Belgium: Lessons for the U.S.?

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Throughout the Greek economic crisis I have talked about it being a cautionary tale. However, there is a European nation that could be a more fitting example of what faces America under a system that funnels money from earners to pay for bloated government and the welfare of non-earners. There was an election in Belgium over the weekend that got scant coverage in America. First, as background on the nation, it has the largest comic book industry per capita in the world. A revolt against the Dutch brought independence in 1830 and a constitutional monarchy in 1831. Initially it was the southern part of the nation, Wallonia, which was the economic powerhouse.

Wallonia is French-speaking and was the source of industrialization. Over the years, things changed and Wallonia began sinking, much like the rust belt of the United States. Elite French-speakers didn't make the kinds of adjustments needed to keep up with new economic realities. However, their power in Brussels made it possible to subsidize failure and incompetence for years, and at the expense of their more conservative and hard working neighbors in Flanders. So while Flemish workers kept their noses to the grindstone, making life better and attracting people seeking prosperity, French-speakers in Wallonia joined unions and demanded greater transfers of money. Just as it is unlikely non-union workers in America will accept transferring their earnings to richer government workers who get to retire sooner, the folks in Flanders are just saying no.
Before elections this past Saturday, several polls were taken, including a poll of Flemish voters, by a leading newspaper.

As it turns out the party advocating for an orderly breakup of Belgium won the largest amount of parliamentary seats. With 27 seats, the New Flemish Alliance has bolted into the role of powerbroker. The party is separatist but its leader, Bart De Wever, seems open to greater self rule while he is staunchly against spending. He wants to mitigate months of political instability but is insisting the new government "curb runaway spending." This is going to be the real sticking point. As it stands, Belgium is a very socially liberal country that legalized euthanasia in 2002, gay marriages in 2003, and has the highest percentage of female ministers of any Western nation. This is a highbrow country that boasts one of the lowest ratios of McDonald's (NYSE:MCD) per inhabitant in the developed world (0.062 per 10,000 is 7 times less than U.S.A., 4 times less than Japan, and twice as few as France and Germany).

Still, those things aren't the issue. The issue is an untenable system where one group of people suck out money from another group of people.

The fact is, there is a tremendous amount of autonomy in both Flanders and Wallonia but the national government covers legal/justice, health, and social security. It is through the current social security system that the wealth is being redistributed. Flanders transfers billions of dollars to Wallonia and has no say over how it's spent. There are other resentments beyond money as language has become a huge impediment to cooperation. Although the official language of Belgium is Dutch, and a court ruled it must be spoken even in Brussels and surrounding areas, French-speakers have refused to adhere to the law. The French complain the Flemish are dour, money mad, xenophobes. Flemish citizens are incensed by the French-speakers' refusal to learn the language. It has been coming for years but it seems the 6.5 million Flemish aren't going to be able to share power with the 4.0 million French-speakers of Wallonia.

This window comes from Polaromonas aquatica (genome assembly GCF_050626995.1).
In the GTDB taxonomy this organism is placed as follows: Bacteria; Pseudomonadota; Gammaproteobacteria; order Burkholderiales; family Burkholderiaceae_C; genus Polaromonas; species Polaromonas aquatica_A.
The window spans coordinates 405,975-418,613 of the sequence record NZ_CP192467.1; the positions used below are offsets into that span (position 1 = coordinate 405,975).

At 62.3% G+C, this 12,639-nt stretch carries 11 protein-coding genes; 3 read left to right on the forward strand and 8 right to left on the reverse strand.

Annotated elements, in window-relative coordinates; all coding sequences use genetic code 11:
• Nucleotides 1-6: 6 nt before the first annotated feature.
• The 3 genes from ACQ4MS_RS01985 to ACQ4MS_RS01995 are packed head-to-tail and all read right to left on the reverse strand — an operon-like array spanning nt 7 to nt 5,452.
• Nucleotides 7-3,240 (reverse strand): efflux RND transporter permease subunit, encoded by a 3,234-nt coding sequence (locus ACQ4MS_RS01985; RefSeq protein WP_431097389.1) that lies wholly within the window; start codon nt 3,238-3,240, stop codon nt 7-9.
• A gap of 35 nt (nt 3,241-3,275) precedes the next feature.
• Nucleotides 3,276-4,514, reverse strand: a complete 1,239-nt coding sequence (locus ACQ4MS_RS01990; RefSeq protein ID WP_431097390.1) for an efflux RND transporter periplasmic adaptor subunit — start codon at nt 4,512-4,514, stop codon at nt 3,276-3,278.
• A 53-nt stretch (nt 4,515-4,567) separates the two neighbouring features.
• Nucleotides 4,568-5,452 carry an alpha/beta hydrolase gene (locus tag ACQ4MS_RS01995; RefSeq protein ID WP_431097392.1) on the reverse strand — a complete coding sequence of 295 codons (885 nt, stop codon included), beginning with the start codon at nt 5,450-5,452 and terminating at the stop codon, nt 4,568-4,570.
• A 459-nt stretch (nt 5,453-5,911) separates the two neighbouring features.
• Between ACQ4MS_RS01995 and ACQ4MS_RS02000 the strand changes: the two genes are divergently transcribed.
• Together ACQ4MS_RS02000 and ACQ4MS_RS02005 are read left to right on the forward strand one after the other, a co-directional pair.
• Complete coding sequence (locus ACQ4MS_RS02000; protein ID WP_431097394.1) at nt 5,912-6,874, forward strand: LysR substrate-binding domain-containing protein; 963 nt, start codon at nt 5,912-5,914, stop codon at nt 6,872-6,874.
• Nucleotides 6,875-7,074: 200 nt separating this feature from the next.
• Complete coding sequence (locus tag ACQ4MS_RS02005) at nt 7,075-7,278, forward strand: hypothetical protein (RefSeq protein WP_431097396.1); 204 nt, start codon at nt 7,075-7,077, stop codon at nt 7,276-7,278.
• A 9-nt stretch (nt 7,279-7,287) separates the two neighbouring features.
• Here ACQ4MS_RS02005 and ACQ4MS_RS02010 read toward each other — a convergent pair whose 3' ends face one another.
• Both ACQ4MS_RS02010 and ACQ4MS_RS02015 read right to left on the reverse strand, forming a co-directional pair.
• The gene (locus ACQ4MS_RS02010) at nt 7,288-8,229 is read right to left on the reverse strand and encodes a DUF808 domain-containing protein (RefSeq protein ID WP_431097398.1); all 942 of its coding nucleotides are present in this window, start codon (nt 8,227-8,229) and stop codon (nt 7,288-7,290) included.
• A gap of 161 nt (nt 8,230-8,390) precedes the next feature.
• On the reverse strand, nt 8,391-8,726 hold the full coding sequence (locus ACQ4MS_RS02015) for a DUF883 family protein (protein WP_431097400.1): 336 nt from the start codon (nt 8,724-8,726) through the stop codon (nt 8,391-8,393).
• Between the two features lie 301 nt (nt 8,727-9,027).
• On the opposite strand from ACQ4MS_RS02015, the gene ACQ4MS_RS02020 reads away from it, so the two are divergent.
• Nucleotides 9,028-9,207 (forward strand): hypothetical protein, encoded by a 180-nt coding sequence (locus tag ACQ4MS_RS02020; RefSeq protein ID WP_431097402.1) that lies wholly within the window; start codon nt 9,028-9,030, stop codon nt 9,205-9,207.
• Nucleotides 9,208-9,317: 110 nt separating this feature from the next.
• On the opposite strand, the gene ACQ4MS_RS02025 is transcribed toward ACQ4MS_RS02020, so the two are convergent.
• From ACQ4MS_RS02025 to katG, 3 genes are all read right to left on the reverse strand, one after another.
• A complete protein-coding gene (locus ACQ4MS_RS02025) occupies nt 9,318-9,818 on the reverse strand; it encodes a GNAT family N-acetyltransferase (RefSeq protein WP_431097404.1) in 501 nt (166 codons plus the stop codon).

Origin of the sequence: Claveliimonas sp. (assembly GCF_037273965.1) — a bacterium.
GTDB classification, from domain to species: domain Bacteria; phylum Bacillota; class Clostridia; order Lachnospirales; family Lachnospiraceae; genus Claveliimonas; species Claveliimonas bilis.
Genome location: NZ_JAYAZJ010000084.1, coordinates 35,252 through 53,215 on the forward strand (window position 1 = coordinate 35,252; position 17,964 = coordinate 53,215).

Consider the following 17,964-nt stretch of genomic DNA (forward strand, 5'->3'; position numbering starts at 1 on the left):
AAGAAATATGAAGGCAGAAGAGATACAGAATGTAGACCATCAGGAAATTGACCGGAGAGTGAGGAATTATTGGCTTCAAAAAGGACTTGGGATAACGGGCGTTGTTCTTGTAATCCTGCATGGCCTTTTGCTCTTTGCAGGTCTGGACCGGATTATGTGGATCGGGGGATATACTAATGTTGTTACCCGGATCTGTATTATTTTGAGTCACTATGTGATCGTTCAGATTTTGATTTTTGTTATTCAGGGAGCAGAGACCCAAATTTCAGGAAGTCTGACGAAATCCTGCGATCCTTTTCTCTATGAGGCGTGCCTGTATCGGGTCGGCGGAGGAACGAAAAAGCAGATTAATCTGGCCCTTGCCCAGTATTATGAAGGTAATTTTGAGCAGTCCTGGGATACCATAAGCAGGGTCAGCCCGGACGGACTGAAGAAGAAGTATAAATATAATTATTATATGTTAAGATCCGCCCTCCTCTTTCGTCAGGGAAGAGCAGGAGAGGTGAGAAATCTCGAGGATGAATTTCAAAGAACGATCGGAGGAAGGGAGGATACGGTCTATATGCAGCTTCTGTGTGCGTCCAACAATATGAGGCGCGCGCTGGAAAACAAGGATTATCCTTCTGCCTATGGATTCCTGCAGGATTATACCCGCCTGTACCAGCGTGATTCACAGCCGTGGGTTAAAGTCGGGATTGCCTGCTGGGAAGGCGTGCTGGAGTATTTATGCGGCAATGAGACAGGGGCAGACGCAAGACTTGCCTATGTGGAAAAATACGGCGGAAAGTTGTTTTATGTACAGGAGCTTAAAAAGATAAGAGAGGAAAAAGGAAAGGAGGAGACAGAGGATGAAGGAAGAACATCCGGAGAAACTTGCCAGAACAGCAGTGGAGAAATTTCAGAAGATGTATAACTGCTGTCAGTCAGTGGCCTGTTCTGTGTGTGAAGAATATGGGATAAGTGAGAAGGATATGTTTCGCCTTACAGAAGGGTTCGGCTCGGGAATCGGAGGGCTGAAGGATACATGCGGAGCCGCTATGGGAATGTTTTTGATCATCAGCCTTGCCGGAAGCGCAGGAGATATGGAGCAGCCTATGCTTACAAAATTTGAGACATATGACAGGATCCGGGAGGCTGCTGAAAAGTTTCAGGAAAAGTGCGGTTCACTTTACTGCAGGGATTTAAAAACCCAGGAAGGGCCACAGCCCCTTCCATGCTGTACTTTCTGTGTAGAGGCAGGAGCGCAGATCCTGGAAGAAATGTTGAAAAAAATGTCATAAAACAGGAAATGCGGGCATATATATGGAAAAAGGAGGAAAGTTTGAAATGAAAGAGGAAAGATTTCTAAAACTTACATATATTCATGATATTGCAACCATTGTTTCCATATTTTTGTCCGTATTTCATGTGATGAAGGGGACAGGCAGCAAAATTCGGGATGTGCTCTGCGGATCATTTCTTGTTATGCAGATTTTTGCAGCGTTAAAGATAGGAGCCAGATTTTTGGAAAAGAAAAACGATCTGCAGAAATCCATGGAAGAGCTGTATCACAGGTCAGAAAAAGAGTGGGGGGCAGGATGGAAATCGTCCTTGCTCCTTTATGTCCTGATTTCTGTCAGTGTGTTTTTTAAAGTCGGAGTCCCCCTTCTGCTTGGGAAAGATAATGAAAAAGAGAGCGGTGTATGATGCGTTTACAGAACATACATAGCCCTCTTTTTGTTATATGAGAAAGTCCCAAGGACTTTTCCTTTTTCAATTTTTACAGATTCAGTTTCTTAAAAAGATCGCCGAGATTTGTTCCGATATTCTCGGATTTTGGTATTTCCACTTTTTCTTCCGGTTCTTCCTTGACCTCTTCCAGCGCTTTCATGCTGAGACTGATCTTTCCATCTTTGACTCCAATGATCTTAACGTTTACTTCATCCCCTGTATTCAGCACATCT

Although Belgium is home to 800 different kinds of beers, and 150 liters per person is consumed each year, the nation is beyond a teachable moment. Here's the rub:
40% of people in Wallonia work for the government and unemployment is 20%. It has become an arrogant welfare state that feels entitled. Maybe France will take them in.

Let's Stop Waffling

America is on its way to becoming Belgium. There are people in the nation that will not learn the language, and there are even more people in the country that believe they are entitled to money earned by others. Fewer and fewer Americans pay federal income tax, and those taxes are going higher. Over the weekend, the liberal Christian Democrat party in Belgium was handed a humiliating defeat. I don't know enough about Belgium to say whether it will be broken up but there is a universal theme that is loud and clear. Everyone has to carry their own weight and pro-markets are the best way to create prosperity for all. The big rally cry for the New Flemish Alliance was "Flemish First", but the fact is they were saying "Fiscal Responsibility First." Public debt as a percentage of GDP is 99% in Belgium and it's time for change. It's also time we wake up in America.

We must turn this around. We can't be complacent about all of this and simply think that our past greatness will guarantee future greatness.

Asking people to work to their potential and aim for ownership isn't leaving them on their own, it's empowering them to really be free.

Disclosure: none